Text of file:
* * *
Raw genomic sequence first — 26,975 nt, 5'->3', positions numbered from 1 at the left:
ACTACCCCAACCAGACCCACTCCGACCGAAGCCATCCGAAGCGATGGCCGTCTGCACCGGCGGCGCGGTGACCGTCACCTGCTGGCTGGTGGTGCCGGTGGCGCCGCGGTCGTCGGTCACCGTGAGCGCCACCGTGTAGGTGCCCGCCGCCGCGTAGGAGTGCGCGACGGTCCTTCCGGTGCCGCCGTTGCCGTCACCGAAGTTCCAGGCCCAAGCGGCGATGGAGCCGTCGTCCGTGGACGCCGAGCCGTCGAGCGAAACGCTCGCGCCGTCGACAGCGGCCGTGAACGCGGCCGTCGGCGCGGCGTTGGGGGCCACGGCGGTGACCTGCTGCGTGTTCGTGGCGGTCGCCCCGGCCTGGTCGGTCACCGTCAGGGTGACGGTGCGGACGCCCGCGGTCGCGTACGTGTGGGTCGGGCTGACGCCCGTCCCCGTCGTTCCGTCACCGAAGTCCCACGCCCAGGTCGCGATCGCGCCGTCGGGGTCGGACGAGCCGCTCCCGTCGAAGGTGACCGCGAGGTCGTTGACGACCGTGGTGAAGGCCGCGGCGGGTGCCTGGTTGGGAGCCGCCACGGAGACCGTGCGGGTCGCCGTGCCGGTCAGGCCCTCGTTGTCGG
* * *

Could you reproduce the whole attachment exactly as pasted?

Raw genomic sequence first — 26,975 nt, 5'->3', positions numbered from 1 at the left:
ACTACCCCAACCAGACCCACTCCGACCGAAGCCATCCGAAGCGATGGCCGTCTGCACCGGCGGCGCGGTGACCGTCACCTGCTGGCTGGTGGTGCCGGTGGCGCCGCGGTCGTCGGTCACCGTGAGCGCCACCGTGTAGGTGCCCGCCGCCGCGTAGGAGTGCGCGACGGTCCTTCCGGTGCCGCCGTTGCCGTCACCGAAGTTCCAGGCCCAAGCGGCGATGGAGCCGTCGTCCGTGGACGCCGAGCCGTCGAGCGAAACGCTCGCGCCGTCGACAGCGGCCGTGAACGCGGCCGTCGGCGCGGCGTTGGGGGCCACGGCGGTGACCTGCTGCGTGTTCGTGGCGGTCGCCCCGGCCTGGTCGGTCACCGTCAGGGTGACGGTGCGGACGCCCGCGGTCGCGTACGTGTGGGTCGGGCTGACGCCCGTCCCCGTCGTTCCGTCACCGAAGTCCCACGCCCAGGTCGCGATCGCGCCGTCGGGGTCGGACGAGCCGCTCCCGTCGAAGGTGACCGCGAGGTCGTTGACGACCGTGGTGAAGGCCGCGGCGGGTGCCTGGTTGGGAGCCGCCACGGAGACCGTGCGGGTCGCCGTGCCGGTCAGGCCCTCGTTGTCGG